Springtime for Scholastic
Here on the first day of July (rabbit!), you may have missed the news in the latter part of June that something tentatively called the Untitled Panem Novel is to be rolled out in print, ebook, and audiobook editions in the States, Canada, the UK, Ireland, Australia, and New Zealand on May 19 of next year– a nice big simultaneous release in many countries, something that’s beloved of us publishing internationalists.
Do you know what Panem is? If so, then you know your Hunger Games. Panem is the post-apocalyptic nation featured in The Hunger Games.
And in an understandably delerious news flash to the media, Scholastic has announced that Suzanne Collins’s new Hunger Games book is a prequel to the trilogy, the first book of which started reaching the reading public in 2008. Time flies like a Katniss arrow when your first book in a trilogy is on the Times bestseller lists for more than five years running.
The second book in the trilogy, Catching Fire (history’s most understated wink of a title), was out in 2009.
Mockinjay, the capper, came out in 2010.
So it will have been 10 years since the appearance of the third Hunger Games book when the new title arrives. Nostalgic, are you?
Scholastic is telling us that international rights for the trilogy have sold into 54 languages and 57 territories. In fact, the rights for the new prequel already are reported to have sold into Brazil, Israel, Norway, Spain, Slovakia, Germany, Hungary (no Hungary Games jokes, please), Finland, and France.
There are more than 100 million copies of the books from the trilogy out there. The four films have pulled in almost $3 billion since the first one went to the cinemas in 2012.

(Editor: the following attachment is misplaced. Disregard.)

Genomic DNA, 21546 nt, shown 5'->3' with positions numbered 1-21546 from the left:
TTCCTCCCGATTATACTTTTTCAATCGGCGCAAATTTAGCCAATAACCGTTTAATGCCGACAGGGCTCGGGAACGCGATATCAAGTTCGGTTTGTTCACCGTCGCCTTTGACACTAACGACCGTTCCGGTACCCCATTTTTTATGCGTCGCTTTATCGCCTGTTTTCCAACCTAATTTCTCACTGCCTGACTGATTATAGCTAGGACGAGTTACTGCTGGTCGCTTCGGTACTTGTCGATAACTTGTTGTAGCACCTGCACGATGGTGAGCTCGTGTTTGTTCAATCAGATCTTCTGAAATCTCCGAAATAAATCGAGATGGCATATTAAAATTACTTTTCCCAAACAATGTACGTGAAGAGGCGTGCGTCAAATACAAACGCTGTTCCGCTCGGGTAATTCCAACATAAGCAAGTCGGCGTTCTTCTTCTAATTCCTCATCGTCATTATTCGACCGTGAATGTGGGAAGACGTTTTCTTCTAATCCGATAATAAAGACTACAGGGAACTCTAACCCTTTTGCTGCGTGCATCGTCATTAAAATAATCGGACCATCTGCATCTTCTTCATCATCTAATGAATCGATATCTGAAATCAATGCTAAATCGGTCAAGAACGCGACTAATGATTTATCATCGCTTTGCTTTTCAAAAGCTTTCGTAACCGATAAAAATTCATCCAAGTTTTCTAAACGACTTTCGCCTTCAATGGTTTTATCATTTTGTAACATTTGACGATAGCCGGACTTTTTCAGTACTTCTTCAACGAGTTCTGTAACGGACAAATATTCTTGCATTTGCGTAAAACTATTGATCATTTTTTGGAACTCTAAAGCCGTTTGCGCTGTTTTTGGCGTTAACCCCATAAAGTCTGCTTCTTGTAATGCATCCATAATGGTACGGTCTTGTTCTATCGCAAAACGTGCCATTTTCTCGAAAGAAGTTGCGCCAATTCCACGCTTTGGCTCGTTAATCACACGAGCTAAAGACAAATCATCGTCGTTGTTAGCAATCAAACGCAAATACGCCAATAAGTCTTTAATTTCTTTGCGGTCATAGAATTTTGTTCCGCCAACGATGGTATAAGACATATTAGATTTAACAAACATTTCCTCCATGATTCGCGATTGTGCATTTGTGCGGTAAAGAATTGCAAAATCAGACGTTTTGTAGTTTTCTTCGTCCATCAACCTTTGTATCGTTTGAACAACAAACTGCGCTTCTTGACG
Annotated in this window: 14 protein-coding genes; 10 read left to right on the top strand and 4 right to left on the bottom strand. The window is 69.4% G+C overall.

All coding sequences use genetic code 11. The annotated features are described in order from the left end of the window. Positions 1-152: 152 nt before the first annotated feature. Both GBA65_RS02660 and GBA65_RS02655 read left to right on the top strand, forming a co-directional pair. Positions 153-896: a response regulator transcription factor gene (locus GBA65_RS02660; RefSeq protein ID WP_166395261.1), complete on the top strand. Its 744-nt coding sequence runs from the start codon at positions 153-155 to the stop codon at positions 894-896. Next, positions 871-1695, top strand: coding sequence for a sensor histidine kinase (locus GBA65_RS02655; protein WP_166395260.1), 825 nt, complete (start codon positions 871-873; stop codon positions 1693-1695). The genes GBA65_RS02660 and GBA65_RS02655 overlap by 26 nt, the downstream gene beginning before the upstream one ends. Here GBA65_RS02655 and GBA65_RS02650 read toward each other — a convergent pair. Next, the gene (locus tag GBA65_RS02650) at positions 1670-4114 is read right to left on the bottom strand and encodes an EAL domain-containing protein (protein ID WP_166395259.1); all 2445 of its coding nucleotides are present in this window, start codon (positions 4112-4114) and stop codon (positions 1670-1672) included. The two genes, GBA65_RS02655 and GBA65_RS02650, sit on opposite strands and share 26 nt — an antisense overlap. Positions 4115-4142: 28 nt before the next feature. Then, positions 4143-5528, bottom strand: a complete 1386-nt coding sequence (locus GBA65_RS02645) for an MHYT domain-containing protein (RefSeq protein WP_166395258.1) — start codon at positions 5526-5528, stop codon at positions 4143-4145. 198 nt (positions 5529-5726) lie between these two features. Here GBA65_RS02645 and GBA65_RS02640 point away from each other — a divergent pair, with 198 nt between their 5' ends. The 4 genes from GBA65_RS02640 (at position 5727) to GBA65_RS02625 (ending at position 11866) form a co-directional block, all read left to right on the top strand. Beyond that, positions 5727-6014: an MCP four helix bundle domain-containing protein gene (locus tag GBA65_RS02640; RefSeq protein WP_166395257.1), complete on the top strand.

And the reason I’m going on about Collins’ work and the upcoming prequel–which is set 64 years before the trilogy on the morning of the reaping of the 10th Hunger Games–has a lot to do with a book market that has needed some YA crossover energy for a while. Badly.
It was during the long-running popularity of The Hunger Games that Nielsen first revealed data indicating that an astonishing 80 percent of YA titles were being bought for consumption by adults.
This is one reason that a lot of people may feel cheered by a new arrow from Collins’ quiver. As BookScan research (formerly a Nielsen product, now owned by NPD) revealed at BookExpo, the bestselling genres in adult divisions this year are general fiction and suspense/thrillers. Romance came in third in the first quarter of this year. In kids’ and YA titles, the best 2018 fiction sales seen in general fiction, sci-fi, and fantasy.
All of which indicates that action-adventure/fantasy/thriller-driven material like that Collins creates can still find a lot of traction, particularly among the Panemites of our readership.
What’s more, while nonfiction may still be hitting more growth charts than fiction these days, NPD did see a distinct fall-off in the first quarter in political book sales. (That caused a nearly audible gulp from publishers at BookExpo who had just signed new political books.) A slacking-off in the sector isn’t yet known to be long-term yet, mind you. But should it tend to linger in the US market data for more of the year, it’s expected to be put down to political fatigue. This could mean that more readers by next spring will be ready for some other kind of dog-eat-dog entertainment than the stuff Washington keeps offering us.
It was amusing last week, as the Democratic candidates’ debates were coming, to hear one news analyst on CNN predict that the second night of the debates would be “like The Hunger Games.” (She was rather right, too.)
But this is where I’d like your input. My provocation for you today: is the coming new book good news for publishing on the wider scale?